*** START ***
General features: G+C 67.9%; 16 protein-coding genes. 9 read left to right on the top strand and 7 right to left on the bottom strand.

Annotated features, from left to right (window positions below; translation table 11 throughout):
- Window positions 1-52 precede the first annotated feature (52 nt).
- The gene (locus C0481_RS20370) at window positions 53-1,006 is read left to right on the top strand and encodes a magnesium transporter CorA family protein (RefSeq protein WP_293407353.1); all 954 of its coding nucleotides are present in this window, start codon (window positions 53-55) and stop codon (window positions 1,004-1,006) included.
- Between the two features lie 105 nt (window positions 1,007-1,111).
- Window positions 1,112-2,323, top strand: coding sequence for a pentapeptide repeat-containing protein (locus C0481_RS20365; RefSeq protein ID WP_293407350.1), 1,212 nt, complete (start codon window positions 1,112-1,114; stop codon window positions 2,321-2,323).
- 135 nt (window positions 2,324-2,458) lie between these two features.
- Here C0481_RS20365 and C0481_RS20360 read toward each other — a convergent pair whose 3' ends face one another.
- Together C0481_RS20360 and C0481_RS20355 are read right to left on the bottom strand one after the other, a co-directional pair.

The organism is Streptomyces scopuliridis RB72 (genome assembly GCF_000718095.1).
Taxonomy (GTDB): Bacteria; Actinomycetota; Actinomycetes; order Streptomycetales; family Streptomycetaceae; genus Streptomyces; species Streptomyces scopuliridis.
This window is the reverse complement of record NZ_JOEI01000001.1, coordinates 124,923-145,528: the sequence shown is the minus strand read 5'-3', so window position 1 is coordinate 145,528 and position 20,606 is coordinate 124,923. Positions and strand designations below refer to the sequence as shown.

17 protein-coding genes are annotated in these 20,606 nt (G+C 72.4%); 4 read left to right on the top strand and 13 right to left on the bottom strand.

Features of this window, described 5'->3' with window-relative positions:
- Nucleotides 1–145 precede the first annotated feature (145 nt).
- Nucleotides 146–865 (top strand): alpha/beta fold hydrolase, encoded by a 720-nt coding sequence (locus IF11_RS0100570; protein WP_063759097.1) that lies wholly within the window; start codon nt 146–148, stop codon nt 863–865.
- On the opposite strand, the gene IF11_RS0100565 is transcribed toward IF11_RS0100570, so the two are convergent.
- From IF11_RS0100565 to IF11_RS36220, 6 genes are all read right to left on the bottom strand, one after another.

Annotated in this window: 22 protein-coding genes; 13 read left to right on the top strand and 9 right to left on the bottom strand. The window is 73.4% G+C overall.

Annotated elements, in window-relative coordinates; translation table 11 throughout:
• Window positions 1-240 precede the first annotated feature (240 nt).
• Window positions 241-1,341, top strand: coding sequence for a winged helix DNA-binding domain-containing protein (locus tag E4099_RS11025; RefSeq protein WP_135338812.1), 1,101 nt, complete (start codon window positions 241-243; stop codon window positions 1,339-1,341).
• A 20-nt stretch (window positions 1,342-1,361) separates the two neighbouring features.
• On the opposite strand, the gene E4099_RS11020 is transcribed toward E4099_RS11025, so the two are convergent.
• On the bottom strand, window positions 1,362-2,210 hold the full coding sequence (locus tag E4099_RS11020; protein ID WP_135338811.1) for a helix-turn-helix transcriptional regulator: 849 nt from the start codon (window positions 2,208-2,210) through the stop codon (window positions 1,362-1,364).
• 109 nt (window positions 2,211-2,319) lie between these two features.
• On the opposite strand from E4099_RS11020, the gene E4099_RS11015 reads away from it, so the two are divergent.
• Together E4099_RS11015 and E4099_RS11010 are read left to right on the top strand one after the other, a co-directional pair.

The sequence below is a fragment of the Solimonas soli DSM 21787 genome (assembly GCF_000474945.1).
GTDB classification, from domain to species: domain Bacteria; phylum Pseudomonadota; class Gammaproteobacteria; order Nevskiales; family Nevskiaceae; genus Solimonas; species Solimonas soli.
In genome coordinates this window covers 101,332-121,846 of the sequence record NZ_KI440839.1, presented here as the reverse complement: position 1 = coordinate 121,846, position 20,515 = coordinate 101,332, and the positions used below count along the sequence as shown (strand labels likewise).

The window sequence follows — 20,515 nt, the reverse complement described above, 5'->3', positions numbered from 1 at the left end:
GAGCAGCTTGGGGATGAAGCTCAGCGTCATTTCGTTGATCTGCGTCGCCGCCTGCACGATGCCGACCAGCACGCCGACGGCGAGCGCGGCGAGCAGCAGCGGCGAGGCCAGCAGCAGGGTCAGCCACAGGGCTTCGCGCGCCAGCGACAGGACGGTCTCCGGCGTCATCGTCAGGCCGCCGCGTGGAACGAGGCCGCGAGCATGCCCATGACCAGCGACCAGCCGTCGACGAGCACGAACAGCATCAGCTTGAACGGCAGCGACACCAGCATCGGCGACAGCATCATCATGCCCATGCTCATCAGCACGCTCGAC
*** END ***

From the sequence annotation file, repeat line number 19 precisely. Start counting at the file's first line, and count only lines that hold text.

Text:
Annotated in this window: 22 protein-coding genes; 13 read left to right on the top strand and 9 right to left on the bottom strand. The window is 73.4% G+C overall.